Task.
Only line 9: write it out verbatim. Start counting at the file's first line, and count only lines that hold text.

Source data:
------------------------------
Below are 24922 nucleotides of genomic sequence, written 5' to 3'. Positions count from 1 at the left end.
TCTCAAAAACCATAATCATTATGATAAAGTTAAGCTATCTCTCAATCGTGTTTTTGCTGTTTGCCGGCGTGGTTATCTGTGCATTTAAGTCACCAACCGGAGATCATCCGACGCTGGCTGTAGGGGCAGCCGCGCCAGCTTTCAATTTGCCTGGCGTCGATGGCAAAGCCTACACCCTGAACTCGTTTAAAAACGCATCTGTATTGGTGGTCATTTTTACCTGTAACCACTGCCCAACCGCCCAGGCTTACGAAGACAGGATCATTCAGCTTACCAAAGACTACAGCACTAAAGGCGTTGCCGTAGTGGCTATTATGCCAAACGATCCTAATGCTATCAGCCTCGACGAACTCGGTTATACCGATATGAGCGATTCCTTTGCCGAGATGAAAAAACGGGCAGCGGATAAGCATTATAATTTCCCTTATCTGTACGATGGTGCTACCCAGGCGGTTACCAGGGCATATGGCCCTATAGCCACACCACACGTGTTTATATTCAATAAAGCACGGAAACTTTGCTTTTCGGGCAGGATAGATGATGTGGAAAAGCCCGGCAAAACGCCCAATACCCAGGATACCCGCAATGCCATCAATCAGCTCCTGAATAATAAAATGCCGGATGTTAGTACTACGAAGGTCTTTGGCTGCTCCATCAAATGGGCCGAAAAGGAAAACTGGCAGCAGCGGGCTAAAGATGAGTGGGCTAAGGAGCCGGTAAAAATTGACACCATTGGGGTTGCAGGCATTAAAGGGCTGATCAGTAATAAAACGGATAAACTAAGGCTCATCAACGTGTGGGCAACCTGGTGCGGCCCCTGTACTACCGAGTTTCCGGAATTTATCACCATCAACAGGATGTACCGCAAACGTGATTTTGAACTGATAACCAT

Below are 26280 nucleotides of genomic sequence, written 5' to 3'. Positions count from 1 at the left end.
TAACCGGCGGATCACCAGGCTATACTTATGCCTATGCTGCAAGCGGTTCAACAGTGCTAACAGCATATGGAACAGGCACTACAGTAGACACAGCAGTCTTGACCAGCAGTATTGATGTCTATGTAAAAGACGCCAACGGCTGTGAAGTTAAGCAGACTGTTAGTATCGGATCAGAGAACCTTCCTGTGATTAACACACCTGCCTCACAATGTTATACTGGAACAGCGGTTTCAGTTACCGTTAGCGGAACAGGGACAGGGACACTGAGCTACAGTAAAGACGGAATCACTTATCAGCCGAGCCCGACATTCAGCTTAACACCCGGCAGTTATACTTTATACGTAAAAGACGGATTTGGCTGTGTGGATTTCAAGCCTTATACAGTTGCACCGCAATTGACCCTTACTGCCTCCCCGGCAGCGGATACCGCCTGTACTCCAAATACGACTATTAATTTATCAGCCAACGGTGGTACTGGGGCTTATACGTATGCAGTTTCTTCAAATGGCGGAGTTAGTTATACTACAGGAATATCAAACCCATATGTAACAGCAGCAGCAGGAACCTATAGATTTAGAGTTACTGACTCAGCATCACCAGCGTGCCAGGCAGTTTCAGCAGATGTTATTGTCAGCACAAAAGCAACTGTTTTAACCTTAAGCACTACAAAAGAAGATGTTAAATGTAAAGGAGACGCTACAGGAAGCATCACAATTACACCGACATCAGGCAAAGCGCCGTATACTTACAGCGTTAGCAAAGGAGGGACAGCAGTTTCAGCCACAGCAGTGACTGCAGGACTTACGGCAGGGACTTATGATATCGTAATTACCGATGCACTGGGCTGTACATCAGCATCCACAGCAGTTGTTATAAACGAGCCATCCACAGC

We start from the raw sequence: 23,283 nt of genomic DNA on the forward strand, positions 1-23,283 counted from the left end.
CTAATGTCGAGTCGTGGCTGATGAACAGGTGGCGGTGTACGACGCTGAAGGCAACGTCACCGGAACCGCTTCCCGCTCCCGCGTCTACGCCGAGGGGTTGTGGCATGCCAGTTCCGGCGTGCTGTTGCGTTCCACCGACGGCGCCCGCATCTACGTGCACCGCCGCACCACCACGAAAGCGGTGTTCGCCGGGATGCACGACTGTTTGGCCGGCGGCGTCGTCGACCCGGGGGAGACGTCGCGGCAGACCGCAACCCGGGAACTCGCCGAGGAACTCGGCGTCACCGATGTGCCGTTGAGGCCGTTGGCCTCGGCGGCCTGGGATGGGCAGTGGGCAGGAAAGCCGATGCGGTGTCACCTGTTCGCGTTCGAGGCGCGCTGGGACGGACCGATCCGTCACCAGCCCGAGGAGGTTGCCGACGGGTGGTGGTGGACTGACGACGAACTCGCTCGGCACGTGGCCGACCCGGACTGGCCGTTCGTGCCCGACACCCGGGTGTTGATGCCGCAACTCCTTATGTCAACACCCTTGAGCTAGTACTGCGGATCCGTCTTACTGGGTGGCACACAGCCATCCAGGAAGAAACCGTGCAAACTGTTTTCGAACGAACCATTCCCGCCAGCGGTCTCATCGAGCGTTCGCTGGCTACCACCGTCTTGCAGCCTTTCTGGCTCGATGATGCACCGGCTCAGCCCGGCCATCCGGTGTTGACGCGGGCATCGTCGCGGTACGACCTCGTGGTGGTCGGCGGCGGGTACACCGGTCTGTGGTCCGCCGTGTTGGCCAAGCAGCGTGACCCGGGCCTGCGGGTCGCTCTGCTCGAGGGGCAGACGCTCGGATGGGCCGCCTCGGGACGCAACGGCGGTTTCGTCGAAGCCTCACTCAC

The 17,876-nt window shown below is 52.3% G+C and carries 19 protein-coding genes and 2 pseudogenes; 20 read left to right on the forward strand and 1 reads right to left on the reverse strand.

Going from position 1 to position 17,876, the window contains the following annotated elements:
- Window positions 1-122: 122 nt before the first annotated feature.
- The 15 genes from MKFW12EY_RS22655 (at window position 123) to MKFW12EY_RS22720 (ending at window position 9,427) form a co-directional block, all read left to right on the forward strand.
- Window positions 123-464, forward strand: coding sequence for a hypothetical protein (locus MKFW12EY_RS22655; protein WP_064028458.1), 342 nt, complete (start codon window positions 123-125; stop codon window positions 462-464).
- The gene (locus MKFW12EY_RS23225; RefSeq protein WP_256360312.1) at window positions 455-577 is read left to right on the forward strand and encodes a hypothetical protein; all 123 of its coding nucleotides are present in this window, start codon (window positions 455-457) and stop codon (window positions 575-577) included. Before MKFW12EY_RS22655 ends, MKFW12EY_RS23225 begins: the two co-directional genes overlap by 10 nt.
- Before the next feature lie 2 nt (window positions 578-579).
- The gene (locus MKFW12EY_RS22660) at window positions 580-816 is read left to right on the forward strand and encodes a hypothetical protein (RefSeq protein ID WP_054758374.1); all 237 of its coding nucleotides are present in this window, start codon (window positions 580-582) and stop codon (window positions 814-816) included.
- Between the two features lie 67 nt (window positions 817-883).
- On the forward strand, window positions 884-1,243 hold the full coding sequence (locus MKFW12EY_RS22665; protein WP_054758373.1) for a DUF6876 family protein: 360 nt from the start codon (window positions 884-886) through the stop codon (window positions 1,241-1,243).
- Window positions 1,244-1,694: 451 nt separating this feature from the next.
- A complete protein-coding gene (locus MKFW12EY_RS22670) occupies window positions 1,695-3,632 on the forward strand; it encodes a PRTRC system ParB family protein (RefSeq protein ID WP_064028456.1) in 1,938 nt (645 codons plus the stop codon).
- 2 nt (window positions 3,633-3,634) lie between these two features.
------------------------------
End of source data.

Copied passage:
- Window positions 1-122: 122 nt before the first annotated feature.